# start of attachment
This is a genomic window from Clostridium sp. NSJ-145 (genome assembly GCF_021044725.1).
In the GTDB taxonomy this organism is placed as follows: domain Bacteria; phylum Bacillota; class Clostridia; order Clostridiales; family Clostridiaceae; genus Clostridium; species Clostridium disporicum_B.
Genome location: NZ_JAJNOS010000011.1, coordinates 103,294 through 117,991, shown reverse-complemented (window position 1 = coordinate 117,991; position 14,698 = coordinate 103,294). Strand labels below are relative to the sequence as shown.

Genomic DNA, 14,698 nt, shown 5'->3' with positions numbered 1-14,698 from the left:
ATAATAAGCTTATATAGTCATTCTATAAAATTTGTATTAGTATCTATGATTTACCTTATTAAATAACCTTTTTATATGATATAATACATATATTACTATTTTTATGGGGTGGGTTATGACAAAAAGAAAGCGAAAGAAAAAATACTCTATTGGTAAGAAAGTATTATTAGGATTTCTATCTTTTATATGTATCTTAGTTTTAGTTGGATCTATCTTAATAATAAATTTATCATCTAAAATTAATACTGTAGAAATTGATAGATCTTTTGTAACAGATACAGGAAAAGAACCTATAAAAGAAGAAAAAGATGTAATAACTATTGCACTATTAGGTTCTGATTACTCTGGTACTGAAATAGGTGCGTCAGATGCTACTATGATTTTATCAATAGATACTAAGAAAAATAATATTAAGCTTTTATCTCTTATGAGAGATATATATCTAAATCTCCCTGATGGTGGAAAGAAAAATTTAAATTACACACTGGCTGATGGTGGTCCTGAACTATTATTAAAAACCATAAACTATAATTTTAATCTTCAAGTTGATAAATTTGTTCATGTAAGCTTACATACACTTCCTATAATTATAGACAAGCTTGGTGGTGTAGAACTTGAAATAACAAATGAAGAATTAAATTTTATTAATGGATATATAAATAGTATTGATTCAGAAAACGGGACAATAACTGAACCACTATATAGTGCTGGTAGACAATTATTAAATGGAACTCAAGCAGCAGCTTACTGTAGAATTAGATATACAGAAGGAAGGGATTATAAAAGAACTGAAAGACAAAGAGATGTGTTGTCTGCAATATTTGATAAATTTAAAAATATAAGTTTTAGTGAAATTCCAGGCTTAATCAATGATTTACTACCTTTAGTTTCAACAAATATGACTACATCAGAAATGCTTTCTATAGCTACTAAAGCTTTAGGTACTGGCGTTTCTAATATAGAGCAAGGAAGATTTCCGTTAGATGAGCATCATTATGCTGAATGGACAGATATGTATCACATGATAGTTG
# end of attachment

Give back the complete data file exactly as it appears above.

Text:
This is a genomic window from Clostridium sp. NSJ-145 (genome assembly GCF_021044725.1).
In the GTDB taxonomy this organism is placed as follows: domain Bacteria; phylum Bacillota; class Clostridia; order Clostridiales; family Clostridiaceae; genus Clostridium; species Clostridium disporicum_B.
Genome location: NZ_JAJNOS010000011.1, coordinates 103,294 through 117,991, shown reverse-complemented (window position 1 = coordinate 117,991; position 14,698 = coordinate 103,294). Strand labels below are relative to the sequence as shown.

Genomic DNA, 14,698 nt, shown 5'->3' with positions numbered 1-14,698 from the left:
ATAATAAGCTTATATAGTCATTCTATAAAATTTGTATTAGTATCTATGATTTACCTTATTAAATAACCTTTTTATATGATATAATACATATATTACTATTTTTATGGGGTGGGTTATGACAAAAAGAAAGCGAAAGAAAAAATACTCTATTGGTAAGAAAGTATTATTAGGATTTCTATCTTTTATATGTATCTTAGTTTTAGTTGGATCTATCTTAATAATAAATTTATCATCTAAAATTAATACTGTAGAAATTGATAGATCTTTTGTAACAGATACAGGAAAAGAACCTATAAAAGAAGAAAAAGATGTAATAACTATTGCACTATTAGGTTCTGATTACTCTGGTACTGAAATAGGTGCGTCAGATGCTACTATGATTTTATCAATAGATACTAAGAAAAATAATATTAAGCTTTTATCTCTTATGAGAGATATATATCTAAATCTCCCTGATGGTGGAAAGAAAAATTTAAATTACACACTGGCTGATGGTGGTCCTGAACTATTATTAAAAACCATAAACTATAATTTTAATCTTCAAGTTGATAAATTTGTTCATGTAAGCTTACATACACTTCCTATAATTATAGACAAGCTTGGTGGTGTAGAACTTGAAATAACAAATGAAGAATTAAATTTTATTAATGGATATATAAATAGTATTGATTCAGAAAACGGGACAATAACTGAACCACTATATAGTGCTGGTAGACAATTATTAAATGGAACTCAAGCAGCAGCTTACTGTAGAATTAGATATACAGAAGGAAGGGATTATAAAAGAACTGAAAGACAAAGAGATGTGTTGTCTGCAATATTTGATAAATTTAAAAATATAAGTTTTAGTGAAATTCCAGGCTTAATCAATGATTTACTACCTTTAGTTTCAACAAATATGACTACATCAGAAATGCTTTCTATAGCTACTAAAGCTTTAGGTACTGGCGTTTCTAATATAGAGCAAGGAAGATTTCCGTTAGATGAGCATCATTATGCTGAATGGACAGATATGTATCACATGATAGTTG